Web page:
While no app can make learning a new language completely effortless, Duolingo’s gamified approach manages to keep it engaging. The app guides you through vocabulary, reading, writing and speaking lessons that don't feel like homework. Best of all, the app is completely free. There are no ads, in-app purchases or spammy gimmicks that many of its competitors employ. Though it began with only a few languages, the app has now expanded to more than a dozen languages. Admittedly, its offerings could be more diverse — it mostly offers European languages — but, fresh off new funding that values the startup at almost half a billion dollars, there are likely a lot more lessons in the works.
    Image: Duolingo
  • 4. Pocket

    Pocket, like Instapaper, has become one of the most popular apps for saving news articles, videos and photos for later reading and viewing. It's especially useful for revisiting content when a Wi-Fi or cellular connection isn't available, like in a subway tunnel or in the bush. Originally called Read It Later, the app (and service) accrued a legion user base of 4.5 million users. However, the app really shot into the stratosphere when it was rebranded as Pocket in 2012, and the $3 price dropped to free. Today, Pocket is integrated with over 1,500 apps and has more than 17 million registered users. Though the app is free, there's a premium upgrade ($5/mo. or $45/yr.) that offers more powerful features such as a permanent library (in case content disappears from the web), deep search and suggested tagging.
    Image: Read it Later
  • 3. Kindle

    One of the smartest moves Amazon ever made was to create an app that let your read your digital books on any device or platform you wanted. Of course, the company took its time getting there, first introducing apps for Windows and Android. Finally, in 2009, Kindle for iPhone arrived. E Ink readers like the original Kindle (and current Paperwhite) may be the perfect device for hours and hours of reading, but we’re not always carrying them, so the Kindle app, with its instant access to all your digital books was the perfect anecdote. The app offers all the features of a Kindle reader and some more, like the ability to display color images and graphics. Not everything you have in your Kindle Account is accessible, though; many magazine subscriptions don't appear. Still, it’s a minor quibble for an app that is well-designed and probably ranks as one of the most important and ubiquitous in the app ecosystem.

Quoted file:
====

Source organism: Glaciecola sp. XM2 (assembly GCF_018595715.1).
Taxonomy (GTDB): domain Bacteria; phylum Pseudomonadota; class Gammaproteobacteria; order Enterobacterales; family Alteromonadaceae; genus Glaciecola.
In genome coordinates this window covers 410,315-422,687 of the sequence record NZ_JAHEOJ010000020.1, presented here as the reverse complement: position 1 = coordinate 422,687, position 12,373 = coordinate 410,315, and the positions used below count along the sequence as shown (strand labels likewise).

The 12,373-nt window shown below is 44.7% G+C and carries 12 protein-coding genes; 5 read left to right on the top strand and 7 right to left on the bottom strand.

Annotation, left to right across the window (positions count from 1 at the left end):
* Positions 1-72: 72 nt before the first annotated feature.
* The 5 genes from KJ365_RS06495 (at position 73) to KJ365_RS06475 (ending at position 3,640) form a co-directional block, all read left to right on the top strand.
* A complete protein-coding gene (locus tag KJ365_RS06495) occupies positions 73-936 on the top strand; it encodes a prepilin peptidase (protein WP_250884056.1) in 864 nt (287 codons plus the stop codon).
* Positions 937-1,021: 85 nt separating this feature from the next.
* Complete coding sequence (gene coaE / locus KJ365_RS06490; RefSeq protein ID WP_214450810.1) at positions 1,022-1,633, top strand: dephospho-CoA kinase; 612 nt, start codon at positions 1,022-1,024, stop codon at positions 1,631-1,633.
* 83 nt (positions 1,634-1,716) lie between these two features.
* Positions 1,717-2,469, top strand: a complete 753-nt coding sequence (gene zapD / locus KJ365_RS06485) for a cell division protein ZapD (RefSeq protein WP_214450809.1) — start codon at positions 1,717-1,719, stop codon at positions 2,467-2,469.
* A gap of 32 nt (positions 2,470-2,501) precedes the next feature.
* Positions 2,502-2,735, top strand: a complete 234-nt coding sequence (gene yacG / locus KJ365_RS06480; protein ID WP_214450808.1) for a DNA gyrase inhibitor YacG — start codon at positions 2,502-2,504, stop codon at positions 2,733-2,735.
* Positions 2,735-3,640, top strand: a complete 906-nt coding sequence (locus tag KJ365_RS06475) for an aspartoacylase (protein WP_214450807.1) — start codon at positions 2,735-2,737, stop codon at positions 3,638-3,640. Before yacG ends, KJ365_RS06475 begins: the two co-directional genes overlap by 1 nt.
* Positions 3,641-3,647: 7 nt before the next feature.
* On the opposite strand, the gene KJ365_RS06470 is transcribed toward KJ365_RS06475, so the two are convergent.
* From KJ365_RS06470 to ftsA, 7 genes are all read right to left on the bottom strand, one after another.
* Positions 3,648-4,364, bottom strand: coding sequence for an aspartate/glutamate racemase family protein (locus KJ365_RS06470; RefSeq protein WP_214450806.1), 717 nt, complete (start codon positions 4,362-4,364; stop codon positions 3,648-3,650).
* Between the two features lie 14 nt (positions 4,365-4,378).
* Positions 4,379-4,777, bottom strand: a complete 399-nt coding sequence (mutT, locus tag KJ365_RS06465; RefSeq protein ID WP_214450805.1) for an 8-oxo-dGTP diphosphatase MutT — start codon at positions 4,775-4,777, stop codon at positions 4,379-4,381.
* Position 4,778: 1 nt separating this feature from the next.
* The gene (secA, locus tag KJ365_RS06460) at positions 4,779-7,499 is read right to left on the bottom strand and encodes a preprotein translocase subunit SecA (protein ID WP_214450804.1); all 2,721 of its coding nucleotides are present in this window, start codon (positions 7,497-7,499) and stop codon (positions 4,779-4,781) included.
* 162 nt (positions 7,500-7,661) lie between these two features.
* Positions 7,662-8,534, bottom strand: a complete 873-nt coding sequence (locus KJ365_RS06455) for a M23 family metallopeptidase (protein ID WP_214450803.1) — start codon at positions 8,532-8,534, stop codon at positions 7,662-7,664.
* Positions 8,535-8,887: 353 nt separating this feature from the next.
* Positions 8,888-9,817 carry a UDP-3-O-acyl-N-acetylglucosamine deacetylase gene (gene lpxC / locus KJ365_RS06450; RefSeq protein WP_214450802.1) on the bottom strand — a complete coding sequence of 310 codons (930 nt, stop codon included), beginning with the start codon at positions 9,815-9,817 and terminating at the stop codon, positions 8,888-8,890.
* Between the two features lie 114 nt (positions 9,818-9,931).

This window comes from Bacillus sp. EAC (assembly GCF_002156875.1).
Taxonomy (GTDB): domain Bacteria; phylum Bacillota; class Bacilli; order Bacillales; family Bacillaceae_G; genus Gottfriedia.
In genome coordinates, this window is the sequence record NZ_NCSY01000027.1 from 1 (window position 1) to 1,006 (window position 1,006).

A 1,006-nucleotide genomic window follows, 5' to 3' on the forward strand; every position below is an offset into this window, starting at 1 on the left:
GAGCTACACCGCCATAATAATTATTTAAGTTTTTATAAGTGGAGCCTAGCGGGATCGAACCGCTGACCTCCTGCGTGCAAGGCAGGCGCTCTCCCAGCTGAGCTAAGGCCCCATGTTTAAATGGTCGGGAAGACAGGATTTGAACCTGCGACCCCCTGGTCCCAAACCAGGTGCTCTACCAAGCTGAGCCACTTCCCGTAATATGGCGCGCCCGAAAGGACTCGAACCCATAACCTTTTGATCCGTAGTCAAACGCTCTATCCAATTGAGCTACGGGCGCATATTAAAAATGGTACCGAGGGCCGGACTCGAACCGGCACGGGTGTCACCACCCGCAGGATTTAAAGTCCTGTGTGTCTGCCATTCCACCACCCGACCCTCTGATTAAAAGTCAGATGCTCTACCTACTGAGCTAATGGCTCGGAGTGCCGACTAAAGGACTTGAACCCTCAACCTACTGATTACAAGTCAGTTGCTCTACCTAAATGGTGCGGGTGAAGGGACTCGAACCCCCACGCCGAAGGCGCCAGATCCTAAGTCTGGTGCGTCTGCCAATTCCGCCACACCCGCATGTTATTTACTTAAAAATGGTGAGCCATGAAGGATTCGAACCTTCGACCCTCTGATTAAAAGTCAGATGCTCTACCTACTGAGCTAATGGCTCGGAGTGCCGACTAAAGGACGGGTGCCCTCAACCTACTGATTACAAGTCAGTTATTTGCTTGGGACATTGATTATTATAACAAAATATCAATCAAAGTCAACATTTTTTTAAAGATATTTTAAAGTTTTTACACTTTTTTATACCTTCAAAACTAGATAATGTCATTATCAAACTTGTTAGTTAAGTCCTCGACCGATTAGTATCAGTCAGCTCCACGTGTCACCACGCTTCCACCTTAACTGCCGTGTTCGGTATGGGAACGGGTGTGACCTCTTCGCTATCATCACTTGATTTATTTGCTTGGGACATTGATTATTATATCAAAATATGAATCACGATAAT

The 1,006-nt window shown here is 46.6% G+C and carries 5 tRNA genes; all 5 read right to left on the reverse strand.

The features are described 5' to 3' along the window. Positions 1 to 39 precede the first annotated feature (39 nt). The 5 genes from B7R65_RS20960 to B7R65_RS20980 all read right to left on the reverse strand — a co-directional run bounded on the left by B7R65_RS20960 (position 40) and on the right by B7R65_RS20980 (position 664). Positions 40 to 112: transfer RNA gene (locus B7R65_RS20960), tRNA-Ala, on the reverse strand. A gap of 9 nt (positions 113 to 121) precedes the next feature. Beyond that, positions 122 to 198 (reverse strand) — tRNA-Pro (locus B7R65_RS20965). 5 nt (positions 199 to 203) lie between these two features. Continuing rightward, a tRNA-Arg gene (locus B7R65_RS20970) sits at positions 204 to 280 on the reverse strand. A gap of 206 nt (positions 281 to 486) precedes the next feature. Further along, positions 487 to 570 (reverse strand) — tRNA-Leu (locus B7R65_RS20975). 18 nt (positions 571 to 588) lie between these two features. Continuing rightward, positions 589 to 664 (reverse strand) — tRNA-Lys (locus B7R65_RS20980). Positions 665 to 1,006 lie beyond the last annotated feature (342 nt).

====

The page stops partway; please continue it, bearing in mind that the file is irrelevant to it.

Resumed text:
Image: Amazon
  • 2. Star Walk

    Star Walk ($2.99) arrived in 2010 and gave astronomy neophytes a crash course next-level stargazing. The app uses the iPhone’s GPS, compass and gyroscope, so when you hold it up to the night sky, you see on screen a perfectly positioned overlay with information on the brightly shining bodies in view. The image will change in real time as you move around, and you can tap on any celestial body to get more details. It's quite simply the stargazer’s dream app and has spawned many imitators, some of which are also quite good. But Star Walk will always be the first and, perhaps, the best.
    Image: Vito Technology Inc
  • 1. Google Translate

    Google Translate on the web is a familiar and vital tool for many. But if you aren’t using the iPhone app, you’re missing out. The app is hands-down the best tool to look up a word or get a real-time translation on the go (we’ll never get tired of speaking into the app in one language and having words repeated in another.) But the app’s neatest trick is one it learned from Word Lens: point the camera at text — whether it’s on a piece of paper or on a street sign — and the app magically transforms words written in Japanese kanji into English. Of course, your mileage will vary depending on the level of support for the language in question, but, for now, no other translation app compares.